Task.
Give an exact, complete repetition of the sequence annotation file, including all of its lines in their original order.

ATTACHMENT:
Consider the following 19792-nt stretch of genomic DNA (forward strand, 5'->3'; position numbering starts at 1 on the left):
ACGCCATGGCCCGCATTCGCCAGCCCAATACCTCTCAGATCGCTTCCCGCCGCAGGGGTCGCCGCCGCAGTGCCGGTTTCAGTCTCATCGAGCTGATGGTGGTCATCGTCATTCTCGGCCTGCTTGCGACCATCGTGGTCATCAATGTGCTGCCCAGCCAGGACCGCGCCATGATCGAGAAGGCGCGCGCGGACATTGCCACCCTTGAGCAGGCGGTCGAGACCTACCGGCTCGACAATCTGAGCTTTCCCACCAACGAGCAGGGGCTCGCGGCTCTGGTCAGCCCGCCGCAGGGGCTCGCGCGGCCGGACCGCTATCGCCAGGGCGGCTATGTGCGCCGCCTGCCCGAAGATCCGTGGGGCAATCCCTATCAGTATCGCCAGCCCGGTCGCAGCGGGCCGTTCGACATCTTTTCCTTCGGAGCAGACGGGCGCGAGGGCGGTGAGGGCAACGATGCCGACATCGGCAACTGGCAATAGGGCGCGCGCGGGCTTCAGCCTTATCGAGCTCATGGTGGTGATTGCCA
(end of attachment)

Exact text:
Consider the following 19792-nt stretch of genomic DNA (forward strand, 5'->3'; position numbering starts at 1 on the left):
ACGCCATGGCCCGCATTCGCCAGCCCAATACCTCTCAGATCGCTTCCCGCCGCAGGGGTCGCCGCCGCAGTGCCGGTTTCAGTCTCATCGAGCTGATGGTGGTCATCGTCATTCTCGGCCTGCTTGCGACCATCGTGGTCATCAATGTGCTGCCCAGCCAGGACCGCGCCATGATCGAGAAGGCGCGCGCGGACATTGCCACCCTTGAGCAGGCGGTCGAGACCTACCGGCTCGACAATCTGAGCTTTCCCACCAACGAGCAGGGGCTCGCGGCTCTGGTCAGCCCGCCGCAGGGGCTCGCGCGGCCGGACCGCTATCGCCAGGGCGGCTATGTGCGCCGCCTGCCCGAAGATCCGTGGGGCAATCCCTATCAGTATCGCCAGCCCGGTCGCAGCGGGCCGTTCGACATCTTTTCCTTCGGAGCAGACGGGCGCGAGGGCGGTGAGGGCAACGATGCCGACATCGGCAACTGGCAATAGGGCGCGCGCGGGCTTCAGCCTTATCGAGCTCATGGTGGTGATTGCCA